Whatever the case may be, I'm used to seeing pretty graphic images of war being aired on networks like Al Jazeera English which doesn't believe in filtering out the bloodshed. However American mainstream media is usually pretty selective in what they'll show. Several months ago when I saw dead children on the CBS Evening News, it seemed pretty clear they're trying to fire up the public. Newspaper articles about the Maine or the Lusitania, or even news of Germans in Belgium won’t quite do it anymore.
The American media has to take pretty drastic measures to reach the public. The fog of NASCAR, Lady Gaga, and Domestic politics is pretty thick and it takes something like close-ups of dead children to elicit a response. Dead bodies in Rwanda did little in the way of affecting anyone back in 1994.[i]
That said I don't advocate for United States intervention. This is a recurring problem within anti-Imperial discussion. Many who are against American power will call on American power to 'do something' when a tragedy is taking place somewhere in the world. In fact many would argue that because a nation like the United States possesses the military power to stop the Assad regime it’s under a moral imperative to do so.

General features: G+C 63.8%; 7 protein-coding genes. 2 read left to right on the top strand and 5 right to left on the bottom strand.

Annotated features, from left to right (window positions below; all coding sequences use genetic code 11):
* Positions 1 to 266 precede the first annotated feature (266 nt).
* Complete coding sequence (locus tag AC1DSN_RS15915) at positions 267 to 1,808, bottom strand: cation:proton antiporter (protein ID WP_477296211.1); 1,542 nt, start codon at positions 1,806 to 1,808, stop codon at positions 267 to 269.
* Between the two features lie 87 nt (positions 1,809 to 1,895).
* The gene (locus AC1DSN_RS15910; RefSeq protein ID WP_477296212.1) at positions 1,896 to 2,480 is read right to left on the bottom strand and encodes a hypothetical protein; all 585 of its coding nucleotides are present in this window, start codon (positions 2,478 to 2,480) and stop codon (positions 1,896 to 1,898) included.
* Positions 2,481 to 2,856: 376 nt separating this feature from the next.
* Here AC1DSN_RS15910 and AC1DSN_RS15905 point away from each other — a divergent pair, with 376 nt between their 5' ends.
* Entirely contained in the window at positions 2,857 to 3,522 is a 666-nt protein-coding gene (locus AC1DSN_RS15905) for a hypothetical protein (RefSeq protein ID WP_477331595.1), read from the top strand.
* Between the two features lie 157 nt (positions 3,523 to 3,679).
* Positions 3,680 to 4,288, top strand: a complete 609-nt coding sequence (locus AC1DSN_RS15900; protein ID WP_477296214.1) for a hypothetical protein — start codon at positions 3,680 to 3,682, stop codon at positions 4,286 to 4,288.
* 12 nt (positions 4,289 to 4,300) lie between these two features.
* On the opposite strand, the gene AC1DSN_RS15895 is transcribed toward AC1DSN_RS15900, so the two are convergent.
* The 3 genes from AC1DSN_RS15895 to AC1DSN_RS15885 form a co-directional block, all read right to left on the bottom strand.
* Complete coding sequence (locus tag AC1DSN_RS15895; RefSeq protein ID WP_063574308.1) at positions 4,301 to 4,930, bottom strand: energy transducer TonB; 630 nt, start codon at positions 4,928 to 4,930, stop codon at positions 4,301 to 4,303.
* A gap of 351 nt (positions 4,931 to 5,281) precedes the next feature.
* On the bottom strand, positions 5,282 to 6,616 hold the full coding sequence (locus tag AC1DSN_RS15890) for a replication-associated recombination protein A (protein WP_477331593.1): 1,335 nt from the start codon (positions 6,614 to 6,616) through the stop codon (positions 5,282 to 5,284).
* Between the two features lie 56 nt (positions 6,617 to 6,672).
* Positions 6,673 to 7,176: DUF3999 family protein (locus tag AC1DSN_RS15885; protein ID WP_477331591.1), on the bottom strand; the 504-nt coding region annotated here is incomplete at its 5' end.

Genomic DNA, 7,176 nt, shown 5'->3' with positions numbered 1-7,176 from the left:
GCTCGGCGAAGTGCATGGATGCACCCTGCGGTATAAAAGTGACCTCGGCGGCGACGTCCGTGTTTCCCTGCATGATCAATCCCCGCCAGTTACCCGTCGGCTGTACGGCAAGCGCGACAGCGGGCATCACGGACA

While the Assad regime is deplorable, the argument falls apart because the American regime is equally bankrupt in terms of morality. The images coming out of Syria are difficult to see, but for many years the United States has supported regimes every bit as brutal. And how often has the United States ventured into other countries and generated violence of a greater caliber than what we find in Syria? Just recently an anniversary passed, that of the iconic photo taken in 1972 of the little Vietnamese girl fleeing the Napalm attack on her village. She had torn her clothes off and was running tearfully down the road toward the photographer. Deliberate or not the United States destabilized the whole of Indochina and both directly and indirectly generated a bloodbath.